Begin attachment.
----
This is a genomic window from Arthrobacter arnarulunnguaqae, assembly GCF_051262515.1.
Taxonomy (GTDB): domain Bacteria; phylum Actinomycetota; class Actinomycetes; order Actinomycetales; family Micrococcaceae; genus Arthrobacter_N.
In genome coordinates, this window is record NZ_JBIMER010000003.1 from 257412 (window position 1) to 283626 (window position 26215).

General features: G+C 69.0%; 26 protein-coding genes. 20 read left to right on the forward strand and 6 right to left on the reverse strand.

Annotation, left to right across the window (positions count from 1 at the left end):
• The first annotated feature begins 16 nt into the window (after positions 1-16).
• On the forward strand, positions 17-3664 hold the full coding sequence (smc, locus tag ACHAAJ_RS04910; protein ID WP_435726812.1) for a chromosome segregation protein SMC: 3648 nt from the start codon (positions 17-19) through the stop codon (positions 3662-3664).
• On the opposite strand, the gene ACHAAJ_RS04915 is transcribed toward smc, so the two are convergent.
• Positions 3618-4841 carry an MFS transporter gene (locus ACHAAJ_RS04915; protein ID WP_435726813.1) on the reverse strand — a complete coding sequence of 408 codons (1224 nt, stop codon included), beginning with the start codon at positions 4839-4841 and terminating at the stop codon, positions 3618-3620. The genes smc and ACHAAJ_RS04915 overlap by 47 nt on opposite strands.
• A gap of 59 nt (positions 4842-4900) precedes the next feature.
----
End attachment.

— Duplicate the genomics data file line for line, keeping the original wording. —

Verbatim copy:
This is a genomic window from Arthrobacter arnarulunnguaqae, assembly GCF_051262515.1.
Taxonomy (GTDB): domain Bacteria; phylum Actinomycetota; class Actinomycetes; order Actinomycetales; family Micrococcaceae; genus Arthrobacter_N.
In genome coordinates, this window is record NZ_JBIMER010000003.1 from 257412 (window position 1) to 283626 (window position 26215).

General features: G+C 69.0%; 26 protein-coding genes. 20 read left to right on the forward strand and 6 right to left on the reverse strand.

Annotation, left to right across the window (positions count from 1 at the left end):
• The first annotated feature begins 16 nt into the window (after positions 1-16).
• On the forward strand, positions 17-3664 hold the full coding sequence (smc, locus tag ACHAAJ_RS04910; protein ID WP_435726812.1) for a chromosome segregation protein SMC: 3648 nt from the start codon (positions 17-19) through the stop codon (positions 3662-3664).
• On the opposite strand, the gene ACHAAJ_RS04915 is transcribed toward smc, so the two are convergent.
• Positions 3618-4841 carry an MFS transporter gene (locus ACHAAJ_RS04915; protein ID WP_435726813.1) on the reverse strand — a complete coding sequence of 408 codons (1224 nt, stop codon included), beginning with the start codon at positions 4839-4841 and terminating at the stop codon, positions 3618-3620. The genes smc and ACHAAJ_RS04915 overlap by 47 nt on opposite strands.
• A gap of 59 nt (positions 4842-4900) precedes the next feature.